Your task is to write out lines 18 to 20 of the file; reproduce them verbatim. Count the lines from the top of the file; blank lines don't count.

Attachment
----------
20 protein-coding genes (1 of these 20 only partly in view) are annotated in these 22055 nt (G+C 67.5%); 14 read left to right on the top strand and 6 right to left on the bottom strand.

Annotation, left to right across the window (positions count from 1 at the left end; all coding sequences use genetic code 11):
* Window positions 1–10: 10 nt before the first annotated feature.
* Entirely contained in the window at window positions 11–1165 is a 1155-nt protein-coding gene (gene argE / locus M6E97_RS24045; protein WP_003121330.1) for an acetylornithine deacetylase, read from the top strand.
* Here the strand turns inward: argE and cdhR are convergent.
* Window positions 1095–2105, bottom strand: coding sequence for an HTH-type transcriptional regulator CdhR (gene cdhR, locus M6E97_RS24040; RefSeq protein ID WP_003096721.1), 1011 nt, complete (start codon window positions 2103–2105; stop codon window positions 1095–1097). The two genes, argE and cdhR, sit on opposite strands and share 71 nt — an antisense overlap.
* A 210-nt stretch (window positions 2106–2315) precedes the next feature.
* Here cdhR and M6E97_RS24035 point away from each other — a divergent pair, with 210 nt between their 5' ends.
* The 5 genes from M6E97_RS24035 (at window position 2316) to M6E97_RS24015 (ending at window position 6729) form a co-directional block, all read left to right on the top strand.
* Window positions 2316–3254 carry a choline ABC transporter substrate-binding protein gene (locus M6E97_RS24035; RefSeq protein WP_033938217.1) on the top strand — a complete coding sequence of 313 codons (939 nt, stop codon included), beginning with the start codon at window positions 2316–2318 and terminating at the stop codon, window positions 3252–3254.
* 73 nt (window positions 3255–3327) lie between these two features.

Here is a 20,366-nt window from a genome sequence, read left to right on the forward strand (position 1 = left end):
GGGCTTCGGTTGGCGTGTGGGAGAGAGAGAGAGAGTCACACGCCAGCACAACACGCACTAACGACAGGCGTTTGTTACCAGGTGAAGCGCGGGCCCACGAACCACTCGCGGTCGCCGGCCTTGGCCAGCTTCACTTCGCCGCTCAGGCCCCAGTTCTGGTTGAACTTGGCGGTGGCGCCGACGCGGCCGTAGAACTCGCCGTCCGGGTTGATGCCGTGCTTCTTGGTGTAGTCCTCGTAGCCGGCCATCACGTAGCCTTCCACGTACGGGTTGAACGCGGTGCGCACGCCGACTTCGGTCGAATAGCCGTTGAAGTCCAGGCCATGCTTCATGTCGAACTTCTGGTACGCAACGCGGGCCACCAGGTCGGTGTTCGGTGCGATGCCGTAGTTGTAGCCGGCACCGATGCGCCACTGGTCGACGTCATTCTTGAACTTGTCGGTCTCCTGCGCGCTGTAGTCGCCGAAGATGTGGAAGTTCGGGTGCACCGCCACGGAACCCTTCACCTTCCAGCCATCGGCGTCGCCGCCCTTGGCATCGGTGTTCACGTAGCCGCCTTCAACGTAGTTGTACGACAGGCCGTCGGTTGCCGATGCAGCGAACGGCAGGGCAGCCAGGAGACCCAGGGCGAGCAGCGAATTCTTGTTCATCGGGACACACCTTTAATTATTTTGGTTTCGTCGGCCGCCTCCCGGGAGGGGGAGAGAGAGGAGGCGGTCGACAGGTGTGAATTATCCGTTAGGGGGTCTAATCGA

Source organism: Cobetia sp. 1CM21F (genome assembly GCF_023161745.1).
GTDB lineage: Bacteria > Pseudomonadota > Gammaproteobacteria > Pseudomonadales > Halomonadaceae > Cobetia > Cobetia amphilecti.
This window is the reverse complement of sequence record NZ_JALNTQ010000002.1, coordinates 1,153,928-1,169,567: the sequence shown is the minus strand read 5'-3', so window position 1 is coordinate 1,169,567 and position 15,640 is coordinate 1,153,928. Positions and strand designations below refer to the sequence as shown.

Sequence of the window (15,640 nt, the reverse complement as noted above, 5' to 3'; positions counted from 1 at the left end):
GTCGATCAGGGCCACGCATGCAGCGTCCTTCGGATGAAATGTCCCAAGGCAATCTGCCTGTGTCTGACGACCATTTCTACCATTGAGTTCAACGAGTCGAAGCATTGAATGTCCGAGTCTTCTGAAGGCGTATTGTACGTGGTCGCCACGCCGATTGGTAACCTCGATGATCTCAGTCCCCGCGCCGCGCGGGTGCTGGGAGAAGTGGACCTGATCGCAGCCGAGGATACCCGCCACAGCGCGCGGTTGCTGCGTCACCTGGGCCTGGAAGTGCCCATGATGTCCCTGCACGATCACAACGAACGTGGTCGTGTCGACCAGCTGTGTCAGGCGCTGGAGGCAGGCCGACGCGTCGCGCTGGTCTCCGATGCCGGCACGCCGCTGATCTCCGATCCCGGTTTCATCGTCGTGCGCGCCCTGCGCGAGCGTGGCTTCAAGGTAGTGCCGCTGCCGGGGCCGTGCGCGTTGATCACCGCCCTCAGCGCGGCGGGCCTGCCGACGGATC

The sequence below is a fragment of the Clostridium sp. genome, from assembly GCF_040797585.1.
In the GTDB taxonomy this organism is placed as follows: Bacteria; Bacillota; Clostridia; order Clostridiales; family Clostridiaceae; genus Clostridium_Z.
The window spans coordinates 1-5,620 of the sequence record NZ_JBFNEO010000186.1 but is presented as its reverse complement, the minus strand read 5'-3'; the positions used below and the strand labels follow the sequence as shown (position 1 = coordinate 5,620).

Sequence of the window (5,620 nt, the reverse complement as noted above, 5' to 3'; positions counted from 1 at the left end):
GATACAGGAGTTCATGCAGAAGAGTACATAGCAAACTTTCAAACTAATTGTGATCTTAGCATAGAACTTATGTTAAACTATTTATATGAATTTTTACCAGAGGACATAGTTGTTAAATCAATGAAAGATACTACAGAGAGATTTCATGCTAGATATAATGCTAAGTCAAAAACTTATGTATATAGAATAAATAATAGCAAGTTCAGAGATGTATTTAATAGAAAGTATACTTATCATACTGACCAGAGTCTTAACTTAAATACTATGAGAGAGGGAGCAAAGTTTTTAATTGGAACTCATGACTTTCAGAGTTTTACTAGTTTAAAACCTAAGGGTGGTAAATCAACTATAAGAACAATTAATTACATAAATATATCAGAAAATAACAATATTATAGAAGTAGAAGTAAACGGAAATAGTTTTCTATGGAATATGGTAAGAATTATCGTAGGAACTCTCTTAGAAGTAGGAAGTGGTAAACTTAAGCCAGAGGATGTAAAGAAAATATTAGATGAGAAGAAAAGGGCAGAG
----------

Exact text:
GTCGATCAGGGCCACGCATGCAGCGTCCTTCGGATGAAATGTCCCAAGGCAATCTGCCTGTGTCTGACGACCATTTCTACCATTGAGTTCAACGAGTCGAAGCATTGAATGTCCGAGTCTTCTGAAGGCGTATTGTACGTGGTCGCCACGCCGATTGGTAACCTCGATGATCTCAGTCCCCGCGCCGCGCGGGTGCTGGGAGAAGTGGACCTGATCGCAGCCGAGGATACCCGCCACAGCGCGCGGTTGCTGCGTCACCTGGGCCTGGAAGTGCCCATGATGTCCCTGCACGATCACAACGAACGTGGTCGTGTCGACCAGCTGTGTCAGGCGCTGGAGGCAGGCCGACGCGTCGCGCTGGTCTCCGATGCCGGCACGCCGCTGATCTCCGATCCCGGTTTCATCGTCGTGCGCGCCCTGCGCGAGCGTGGCTTCAAGGTAGTGCCGCTGCCGGGGCCGTGCGCGTTGATCACCGCCCTCAGCGCGGCGGGCCTGCCGACGGATC

The sequence below is a fragment of the Clostridium sp. genome, from assembly GCF_040797585.1.
In the GTDB taxonomy this organism is placed as follows: Bacteria; Bacillota; Clostridia; order Clostridiales; family Clostridiaceae; genus Clostridium_Z.